Travelers who want to go to the United States are encountering an insurmountable difficulty at the border. More and more foreigners see how their request to enter the United States is denied due to the activity of their contacts on social networks.

This includes messages, videos or images downloaded on mobile phones but sent by others through Twitter, WhatsApp, Facebook, etc. One of the last most popular cases has been that of Ismail Ajjawi, a 17-year-old Palestinian resident in Lebanon.

Ajjawi, who planned to enter Harvard University, saw how his phone was registered at Boston Logan International Airport. There, immigration employees questioned him about the religious publications of his contacts on social networks and finally canceled his visa, which caused him to be deported.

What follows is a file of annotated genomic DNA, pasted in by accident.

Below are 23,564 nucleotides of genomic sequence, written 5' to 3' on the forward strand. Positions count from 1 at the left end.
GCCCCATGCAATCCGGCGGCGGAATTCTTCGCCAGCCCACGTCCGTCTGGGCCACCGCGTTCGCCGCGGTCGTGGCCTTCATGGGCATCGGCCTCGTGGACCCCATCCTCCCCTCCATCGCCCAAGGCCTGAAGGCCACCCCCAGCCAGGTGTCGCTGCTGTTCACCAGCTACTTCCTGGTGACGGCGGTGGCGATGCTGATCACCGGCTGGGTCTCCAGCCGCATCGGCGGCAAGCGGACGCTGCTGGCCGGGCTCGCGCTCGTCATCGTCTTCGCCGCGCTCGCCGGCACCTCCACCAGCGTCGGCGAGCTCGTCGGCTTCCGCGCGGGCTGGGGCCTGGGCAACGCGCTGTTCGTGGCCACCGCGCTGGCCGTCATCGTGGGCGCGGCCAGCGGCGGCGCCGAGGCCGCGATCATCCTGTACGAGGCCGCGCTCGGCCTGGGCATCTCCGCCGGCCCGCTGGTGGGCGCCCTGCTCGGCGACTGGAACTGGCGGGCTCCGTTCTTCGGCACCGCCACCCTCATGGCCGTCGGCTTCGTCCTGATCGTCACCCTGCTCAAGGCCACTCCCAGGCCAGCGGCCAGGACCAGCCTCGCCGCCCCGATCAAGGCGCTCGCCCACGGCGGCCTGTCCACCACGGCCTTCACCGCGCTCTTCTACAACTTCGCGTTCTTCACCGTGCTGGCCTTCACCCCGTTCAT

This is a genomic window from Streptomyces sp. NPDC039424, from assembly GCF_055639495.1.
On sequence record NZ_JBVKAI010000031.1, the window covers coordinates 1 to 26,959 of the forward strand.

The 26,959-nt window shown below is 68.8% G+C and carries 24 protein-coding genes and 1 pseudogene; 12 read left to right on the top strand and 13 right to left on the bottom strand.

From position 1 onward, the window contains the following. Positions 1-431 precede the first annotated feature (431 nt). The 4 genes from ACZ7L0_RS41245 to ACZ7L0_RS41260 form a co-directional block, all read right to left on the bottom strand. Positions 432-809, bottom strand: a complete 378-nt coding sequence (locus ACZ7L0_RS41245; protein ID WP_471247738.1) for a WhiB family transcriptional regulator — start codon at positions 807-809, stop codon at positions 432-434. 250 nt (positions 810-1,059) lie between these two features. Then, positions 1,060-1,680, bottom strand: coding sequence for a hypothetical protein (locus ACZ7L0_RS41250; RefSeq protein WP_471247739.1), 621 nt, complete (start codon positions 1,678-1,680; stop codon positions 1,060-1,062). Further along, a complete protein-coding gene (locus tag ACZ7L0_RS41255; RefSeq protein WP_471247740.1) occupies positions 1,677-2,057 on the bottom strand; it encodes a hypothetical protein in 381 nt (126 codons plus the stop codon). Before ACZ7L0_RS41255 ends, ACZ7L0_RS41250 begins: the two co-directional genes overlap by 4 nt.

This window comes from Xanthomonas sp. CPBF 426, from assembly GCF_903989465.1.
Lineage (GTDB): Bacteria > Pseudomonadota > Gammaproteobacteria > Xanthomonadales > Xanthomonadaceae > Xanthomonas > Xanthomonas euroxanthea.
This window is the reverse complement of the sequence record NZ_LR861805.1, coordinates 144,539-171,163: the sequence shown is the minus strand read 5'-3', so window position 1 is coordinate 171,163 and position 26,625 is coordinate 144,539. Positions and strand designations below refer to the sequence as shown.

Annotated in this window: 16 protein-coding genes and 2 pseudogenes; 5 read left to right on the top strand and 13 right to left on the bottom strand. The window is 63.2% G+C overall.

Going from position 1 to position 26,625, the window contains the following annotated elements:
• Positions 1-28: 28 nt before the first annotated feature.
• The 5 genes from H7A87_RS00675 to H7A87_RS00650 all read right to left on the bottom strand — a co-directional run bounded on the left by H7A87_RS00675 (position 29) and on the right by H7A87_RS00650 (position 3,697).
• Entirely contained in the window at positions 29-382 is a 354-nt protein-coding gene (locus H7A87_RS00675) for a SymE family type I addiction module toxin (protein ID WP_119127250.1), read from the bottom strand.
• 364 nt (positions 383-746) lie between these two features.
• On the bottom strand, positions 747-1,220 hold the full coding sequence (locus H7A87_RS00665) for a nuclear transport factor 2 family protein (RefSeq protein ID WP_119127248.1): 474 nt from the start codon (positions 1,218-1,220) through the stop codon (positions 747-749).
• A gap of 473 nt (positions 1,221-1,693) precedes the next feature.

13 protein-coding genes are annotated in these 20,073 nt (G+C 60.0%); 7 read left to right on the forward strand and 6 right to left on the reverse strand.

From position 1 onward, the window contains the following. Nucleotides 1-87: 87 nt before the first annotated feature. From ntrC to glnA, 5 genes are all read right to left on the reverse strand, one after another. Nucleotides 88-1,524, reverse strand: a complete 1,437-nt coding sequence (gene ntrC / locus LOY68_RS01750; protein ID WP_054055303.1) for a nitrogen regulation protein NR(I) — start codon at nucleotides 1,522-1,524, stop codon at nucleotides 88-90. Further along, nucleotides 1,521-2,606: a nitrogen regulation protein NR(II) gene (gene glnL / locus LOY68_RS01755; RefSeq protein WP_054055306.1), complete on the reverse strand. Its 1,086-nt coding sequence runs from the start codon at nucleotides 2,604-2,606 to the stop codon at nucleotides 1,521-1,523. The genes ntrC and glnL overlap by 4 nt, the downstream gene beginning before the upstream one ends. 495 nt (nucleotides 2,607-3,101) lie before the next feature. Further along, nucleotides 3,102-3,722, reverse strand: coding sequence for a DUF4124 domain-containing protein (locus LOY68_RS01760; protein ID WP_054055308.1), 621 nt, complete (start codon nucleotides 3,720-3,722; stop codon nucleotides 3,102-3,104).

Immigration employees at the U.S. borders deal with more than 1,100,000 people a day, and an average of 760 are expelled before entering the country. Many of these cases include incorrect documentation or criminal background checks, but phone information is an increasingly prominent reason for expulsion and this information can be something as simple as a photo sent by another person to a group on WhatsApp, as was the case with another Arab student who only had one year left to graduate.

During the past year, immigration employees registered more than 30,000 mobile devices (a figure four times higher than in 2015), something that sometimes occurs without justified suspicion.

In fact, the United States Government began to sue foreigners in June in search of a visa, the obligation to provide their profiles on all social networks, something that is expected to affect 15 million people.

This is not the first time that a government looks inquiringly at the contents of the social networks of its citizens or of people who want to enter the country. The Telegram messaging app was banned in Russia for similar reasons.

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